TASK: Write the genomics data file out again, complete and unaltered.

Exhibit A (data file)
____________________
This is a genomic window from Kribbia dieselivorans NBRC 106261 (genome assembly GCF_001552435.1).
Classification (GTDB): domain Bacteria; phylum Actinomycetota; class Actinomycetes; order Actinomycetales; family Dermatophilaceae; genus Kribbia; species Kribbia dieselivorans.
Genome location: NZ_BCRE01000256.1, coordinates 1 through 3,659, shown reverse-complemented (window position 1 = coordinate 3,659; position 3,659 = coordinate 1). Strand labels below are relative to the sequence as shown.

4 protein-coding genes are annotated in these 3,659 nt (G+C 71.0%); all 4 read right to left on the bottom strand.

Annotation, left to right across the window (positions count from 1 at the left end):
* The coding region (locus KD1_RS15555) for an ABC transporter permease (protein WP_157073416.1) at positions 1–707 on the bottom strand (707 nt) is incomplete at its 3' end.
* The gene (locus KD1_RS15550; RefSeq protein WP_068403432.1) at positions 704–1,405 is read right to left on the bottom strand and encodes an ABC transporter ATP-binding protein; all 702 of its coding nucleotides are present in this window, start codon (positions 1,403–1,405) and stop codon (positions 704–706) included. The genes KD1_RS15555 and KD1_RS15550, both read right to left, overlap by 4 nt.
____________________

This is a genomic window from Kribbia dieselivorans NBRC 106261 (genome assembly GCF_001552435.1).
Classification (GTDB): domain Bacteria; phylum Actinomycetota; class Actinomycetes; order Actinomycetales; family Dermatophilaceae; genus Kribbia; species Kribbia dieselivorans.
Genome location: NZ_BCRE01000256.1, coordinates 1 through 3,659, shown reverse-complemented (window position 1 = coordinate 3,659; position 3,659 = coordinate 1). Strand labels below are relative to the sequence as shown.

4 protein-coding genes are annotated in these 3,659 nt (G+C 71.0%); all 4 read right to left on the bottom strand.

Annotation, left to right across the window (positions count from 1 at the left end):
* The coding region (locus KD1_RS15555) for an ABC transporter permease (protein WP_157073416.1) at positions 1–707 on the bottom strand (707 nt) is incomplete at its 3' end.
* The gene (locus KD1_RS15550; RefSeq protein WP_068403432.1) at positions 704–1,405 is read right to left on the bottom strand and encodes an ABC transporter ATP-binding protein; all 702 of its coding nucleotides are present in this window, start codon (positions 1,403–1,405) and stop codon (positions 704–706) included. The genes KD1_RS15555 and KD1_RS15550, both read right to left, overlap by 4 nt.